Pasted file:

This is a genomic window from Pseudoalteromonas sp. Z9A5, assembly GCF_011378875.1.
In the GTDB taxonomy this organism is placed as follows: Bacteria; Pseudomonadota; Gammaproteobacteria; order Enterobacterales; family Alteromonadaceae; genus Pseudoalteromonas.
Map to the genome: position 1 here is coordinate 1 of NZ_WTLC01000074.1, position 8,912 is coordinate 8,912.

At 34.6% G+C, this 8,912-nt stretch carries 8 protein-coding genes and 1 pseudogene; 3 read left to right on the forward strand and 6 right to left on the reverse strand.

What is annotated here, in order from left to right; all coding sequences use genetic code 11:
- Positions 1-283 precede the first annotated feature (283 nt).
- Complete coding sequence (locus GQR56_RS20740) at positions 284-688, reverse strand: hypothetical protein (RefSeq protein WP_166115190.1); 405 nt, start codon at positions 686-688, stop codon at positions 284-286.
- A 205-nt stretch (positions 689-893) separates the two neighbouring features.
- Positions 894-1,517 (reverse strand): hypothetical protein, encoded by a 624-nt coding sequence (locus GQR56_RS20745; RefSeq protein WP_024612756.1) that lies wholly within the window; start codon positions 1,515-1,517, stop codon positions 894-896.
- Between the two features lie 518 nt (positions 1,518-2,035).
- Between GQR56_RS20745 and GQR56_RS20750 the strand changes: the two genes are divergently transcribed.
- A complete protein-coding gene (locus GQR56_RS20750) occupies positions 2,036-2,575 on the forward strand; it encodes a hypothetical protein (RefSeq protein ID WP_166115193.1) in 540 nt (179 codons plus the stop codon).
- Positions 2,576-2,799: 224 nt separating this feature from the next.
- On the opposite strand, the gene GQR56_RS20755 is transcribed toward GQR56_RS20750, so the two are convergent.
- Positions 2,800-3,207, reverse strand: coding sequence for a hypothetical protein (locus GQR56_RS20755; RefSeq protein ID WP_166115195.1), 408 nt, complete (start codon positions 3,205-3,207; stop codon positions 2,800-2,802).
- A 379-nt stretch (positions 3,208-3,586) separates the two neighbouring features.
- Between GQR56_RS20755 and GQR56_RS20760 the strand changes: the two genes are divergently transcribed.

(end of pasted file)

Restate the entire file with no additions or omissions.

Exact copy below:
This is a genomic window from Pseudoalteromonas sp. Z9A5, assembly GCF_011378875.1.
In the GTDB taxonomy this organism is placed as follows: Bacteria; Pseudomonadota; Gammaproteobacteria; order Enterobacterales; family Alteromonadaceae; genus Pseudoalteromonas.
Map to the genome: position 1 here is coordinate 1 of NZ_WTLC01000074.1, position 8,912 is coordinate 8,912.

At 34.6% G+C, this 8,912-nt stretch carries 8 protein-coding genes and 1 pseudogene; 3 read left to right on the forward strand and 6 right to left on the reverse strand.

What is annotated here, in order from left to right; all coding sequences use genetic code 11:
- Positions 1-283 precede the first annotated feature (283 nt).
- Complete coding sequence (locus GQR56_RS20740) at positions 284-688, reverse strand: hypothetical protein (RefSeq protein WP_166115190.1); 405 nt, start codon at positions 686-688, stop codon at positions 284-286.
- A 205-nt stretch (positions 689-893) separates the two neighbouring features.
- Positions 894-1,517 (reverse strand): hypothetical protein, encoded by a 624-nt coding sequence (locus GQR56_RS20745; RefSeq protein WP_024612756.1) that lies wholly within the window; start codon positions 1,515-1,517, stop codon positions 894-896.
- Between the two features lie 518 nt (positions 1,518-2,035).
- Between GQR56_RS20745 and GQR56_RS20750 the strand changes: the two genes are divergently transcribed.
- A complete protein-coding gene (locus GQR56_RS20750) occupies positions 2,036-2,575 on the forward strand; it encodes a hypothetical protein (RefSeq protein ID WP_166115193.1) in 540 nt (179 codons plus the stop codon).
- Positions 2,576-2,799: 224 nt separating this feature from the next.
- On the opposite strand, the gene GQR56_RS20755 is transcribed toward GQR56_RS20750, so the two are convergent.
- Positions 2,800-3,207, reverse strand: coding sequence for a hypothetical protein (locus GQR56_RS20755; RefSeq protein ID WP_166115195.1), 408 nt, complete (start codon positions 3,205-3,207; stop codon positions 2,800-2,802).
- A 379-nt stretch (positions 3,208-3,586) separates the two neighbouring features.
- Between GQR56_RS20755 and GQR56_RS20760 the strand changes: the two genes are divergently transcribed.